Shelters take up mental hospital slack -, South Georgia News, Weather, Sports

Shelters take up mental hospital slack

Brother Larry Hample, Albany Rescue Mission Brother Larry Hample, Albany Rescue Mission
Faye Turney, Salvation Army Social Services Director Faye Turney, Salvation Army Social Services Director

The closure of Southwestern State mental health hospital in Thomasville has led to a dramatic increase in the number of people seeking help at Albany homeless shelters.

The Salvation Army and the Albany Rescue Mission say they're not equipped to deal with patients suffering from severe mental disorders. But they've seen a steady increase since December. A flood of people with nowhere to go will fill the empty bunks in the city's shelters tonight.    

"Albany doesn't have a lot of resources that are not tapped out," said Faye Turney, Salvation Army Social Services Director.   

But more of the people seeking refuge struggle with schizophrenia, manic depression, or other illnesses.  "When you look at the future, I can't tell you where this is gonna end up, because it doesn't look good," said Brother Larry Hample, Albany Rescue Mission.

Shelters have reported a flood of mentally ill individuals after the Southwestern State Hospital in Thomasville closed December 31st. "We have a resource center next door that helps from 8-12, but we're not equipped to handle mental health patients," said Turney. "We're probably receiving 4-5 new clients a week that are mental health," said Turner.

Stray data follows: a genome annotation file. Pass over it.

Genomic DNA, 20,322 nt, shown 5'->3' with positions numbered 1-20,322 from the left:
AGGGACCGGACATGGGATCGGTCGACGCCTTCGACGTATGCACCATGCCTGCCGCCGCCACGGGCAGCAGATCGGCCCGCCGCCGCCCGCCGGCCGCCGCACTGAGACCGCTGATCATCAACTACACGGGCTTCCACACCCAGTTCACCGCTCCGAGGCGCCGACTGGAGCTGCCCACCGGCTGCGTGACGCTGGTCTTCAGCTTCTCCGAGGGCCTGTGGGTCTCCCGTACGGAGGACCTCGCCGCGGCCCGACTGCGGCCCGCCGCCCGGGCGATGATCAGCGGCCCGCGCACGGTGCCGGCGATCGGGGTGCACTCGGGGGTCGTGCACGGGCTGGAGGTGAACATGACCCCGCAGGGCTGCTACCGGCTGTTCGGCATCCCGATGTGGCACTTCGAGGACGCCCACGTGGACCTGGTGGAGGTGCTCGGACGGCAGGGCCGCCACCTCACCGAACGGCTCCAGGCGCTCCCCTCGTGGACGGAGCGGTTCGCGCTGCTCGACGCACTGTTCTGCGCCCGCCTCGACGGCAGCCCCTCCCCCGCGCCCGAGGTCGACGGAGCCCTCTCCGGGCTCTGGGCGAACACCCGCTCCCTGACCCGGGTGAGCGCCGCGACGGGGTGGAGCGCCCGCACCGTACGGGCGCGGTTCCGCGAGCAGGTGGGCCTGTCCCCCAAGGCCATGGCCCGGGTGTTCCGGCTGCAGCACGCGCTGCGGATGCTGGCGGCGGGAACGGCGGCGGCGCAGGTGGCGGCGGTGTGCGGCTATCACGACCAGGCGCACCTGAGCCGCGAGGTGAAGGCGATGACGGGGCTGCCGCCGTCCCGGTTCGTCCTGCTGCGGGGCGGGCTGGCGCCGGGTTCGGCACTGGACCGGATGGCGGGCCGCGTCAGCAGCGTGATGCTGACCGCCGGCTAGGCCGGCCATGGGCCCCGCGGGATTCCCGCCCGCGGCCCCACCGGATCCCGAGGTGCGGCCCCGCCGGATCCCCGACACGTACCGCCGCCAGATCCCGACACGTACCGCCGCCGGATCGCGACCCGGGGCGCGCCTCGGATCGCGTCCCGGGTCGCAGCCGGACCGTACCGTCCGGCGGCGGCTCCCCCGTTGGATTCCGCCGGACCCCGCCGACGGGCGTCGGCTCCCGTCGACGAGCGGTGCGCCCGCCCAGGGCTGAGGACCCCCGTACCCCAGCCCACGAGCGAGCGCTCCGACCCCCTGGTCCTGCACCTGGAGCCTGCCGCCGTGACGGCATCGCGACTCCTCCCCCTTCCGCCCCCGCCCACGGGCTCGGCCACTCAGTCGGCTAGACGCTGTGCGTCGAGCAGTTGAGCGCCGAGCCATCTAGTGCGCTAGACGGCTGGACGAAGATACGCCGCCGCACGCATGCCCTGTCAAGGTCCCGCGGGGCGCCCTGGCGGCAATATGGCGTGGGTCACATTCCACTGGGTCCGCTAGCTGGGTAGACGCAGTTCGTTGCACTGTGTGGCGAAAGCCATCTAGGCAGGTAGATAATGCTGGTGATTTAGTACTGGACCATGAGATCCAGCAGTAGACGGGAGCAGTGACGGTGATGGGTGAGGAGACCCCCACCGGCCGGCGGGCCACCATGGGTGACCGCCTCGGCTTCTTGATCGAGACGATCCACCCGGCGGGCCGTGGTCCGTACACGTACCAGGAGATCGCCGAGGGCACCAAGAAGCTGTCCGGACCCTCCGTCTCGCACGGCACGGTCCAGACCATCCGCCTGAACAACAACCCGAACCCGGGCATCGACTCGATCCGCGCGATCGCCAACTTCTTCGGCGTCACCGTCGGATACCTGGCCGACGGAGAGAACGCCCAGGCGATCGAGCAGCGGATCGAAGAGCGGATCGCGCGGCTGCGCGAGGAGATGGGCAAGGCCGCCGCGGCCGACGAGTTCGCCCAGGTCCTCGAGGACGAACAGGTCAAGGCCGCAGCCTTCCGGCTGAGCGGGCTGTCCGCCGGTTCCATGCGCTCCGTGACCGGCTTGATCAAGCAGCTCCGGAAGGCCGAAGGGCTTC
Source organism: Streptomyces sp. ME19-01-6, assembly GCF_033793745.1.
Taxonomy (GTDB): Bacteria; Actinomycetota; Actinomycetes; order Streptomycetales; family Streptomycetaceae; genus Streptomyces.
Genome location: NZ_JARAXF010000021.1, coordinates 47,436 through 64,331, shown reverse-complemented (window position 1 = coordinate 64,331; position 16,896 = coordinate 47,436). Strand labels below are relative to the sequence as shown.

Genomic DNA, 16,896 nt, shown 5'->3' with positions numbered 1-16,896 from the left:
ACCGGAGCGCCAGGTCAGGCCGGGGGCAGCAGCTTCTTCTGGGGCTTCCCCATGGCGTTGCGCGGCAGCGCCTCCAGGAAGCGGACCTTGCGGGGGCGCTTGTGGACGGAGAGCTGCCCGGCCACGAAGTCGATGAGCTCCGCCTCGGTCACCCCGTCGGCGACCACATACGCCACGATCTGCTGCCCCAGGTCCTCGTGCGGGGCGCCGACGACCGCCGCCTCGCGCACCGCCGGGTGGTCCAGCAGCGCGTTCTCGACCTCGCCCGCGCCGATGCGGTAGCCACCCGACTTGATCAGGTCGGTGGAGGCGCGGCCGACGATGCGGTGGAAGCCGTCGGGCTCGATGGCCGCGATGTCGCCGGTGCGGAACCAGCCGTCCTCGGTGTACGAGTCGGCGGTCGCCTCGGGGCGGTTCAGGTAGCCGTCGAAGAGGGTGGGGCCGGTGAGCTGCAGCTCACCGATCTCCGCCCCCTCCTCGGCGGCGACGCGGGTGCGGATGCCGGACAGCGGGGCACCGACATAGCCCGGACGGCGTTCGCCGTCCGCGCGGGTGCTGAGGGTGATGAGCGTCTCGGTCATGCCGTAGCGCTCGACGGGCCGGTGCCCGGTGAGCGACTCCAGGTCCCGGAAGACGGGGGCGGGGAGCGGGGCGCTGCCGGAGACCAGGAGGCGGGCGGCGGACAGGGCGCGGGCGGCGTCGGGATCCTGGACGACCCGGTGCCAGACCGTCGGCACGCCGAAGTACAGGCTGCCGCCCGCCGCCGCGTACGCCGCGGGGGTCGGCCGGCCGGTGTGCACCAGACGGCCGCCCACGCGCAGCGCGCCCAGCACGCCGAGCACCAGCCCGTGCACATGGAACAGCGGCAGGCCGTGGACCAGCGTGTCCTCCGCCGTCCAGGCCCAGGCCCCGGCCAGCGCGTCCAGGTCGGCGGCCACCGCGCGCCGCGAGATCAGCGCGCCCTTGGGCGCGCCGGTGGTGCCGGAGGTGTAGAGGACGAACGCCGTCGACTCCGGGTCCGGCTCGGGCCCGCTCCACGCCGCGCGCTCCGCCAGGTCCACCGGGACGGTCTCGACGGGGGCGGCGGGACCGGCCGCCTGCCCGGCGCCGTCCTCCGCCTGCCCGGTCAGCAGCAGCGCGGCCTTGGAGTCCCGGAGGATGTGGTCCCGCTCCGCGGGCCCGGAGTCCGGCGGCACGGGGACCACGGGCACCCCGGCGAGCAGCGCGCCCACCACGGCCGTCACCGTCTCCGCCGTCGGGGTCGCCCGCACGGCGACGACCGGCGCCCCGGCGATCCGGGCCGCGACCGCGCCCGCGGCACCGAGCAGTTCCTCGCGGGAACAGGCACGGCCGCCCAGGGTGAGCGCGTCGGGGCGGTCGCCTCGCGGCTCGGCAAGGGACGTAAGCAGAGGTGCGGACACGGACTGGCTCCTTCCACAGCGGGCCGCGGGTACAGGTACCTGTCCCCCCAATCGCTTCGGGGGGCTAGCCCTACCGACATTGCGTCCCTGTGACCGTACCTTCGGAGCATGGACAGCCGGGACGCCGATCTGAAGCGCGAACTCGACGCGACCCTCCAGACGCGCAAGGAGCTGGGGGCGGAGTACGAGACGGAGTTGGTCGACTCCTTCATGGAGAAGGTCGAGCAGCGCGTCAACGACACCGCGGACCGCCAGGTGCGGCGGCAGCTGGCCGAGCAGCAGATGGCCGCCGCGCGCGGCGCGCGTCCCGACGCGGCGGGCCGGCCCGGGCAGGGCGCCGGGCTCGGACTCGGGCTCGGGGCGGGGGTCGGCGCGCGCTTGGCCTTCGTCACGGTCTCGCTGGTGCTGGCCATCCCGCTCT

But relief organizations don't have separate facilities for the mentally ill. "It doesn't matter who they are, but we do teach them the word of God and show them that God loves them in spite of the problems they're having," said Hample.    

Some have to be turned away because they're too dangerous to house. "The other week, one went berserk out there and ended up lying under one of the picnic tables and they (police) had to pull him out of there," said Hample. "Some of them are having seizures, and we see an increase in this too."    

But empathy for the less fortunate remains.  "People need to be aware just because you see somebody homeless on the street, that they don't necessarily want to be there," said Turney.   And efforts to help still forge ahead.   

Rescue Mission leaders say nearly half the people in their shelter are on medication and undergoing mental health treatment. The Salvation Army is hoping to partner with nearby organizations to meet the need.


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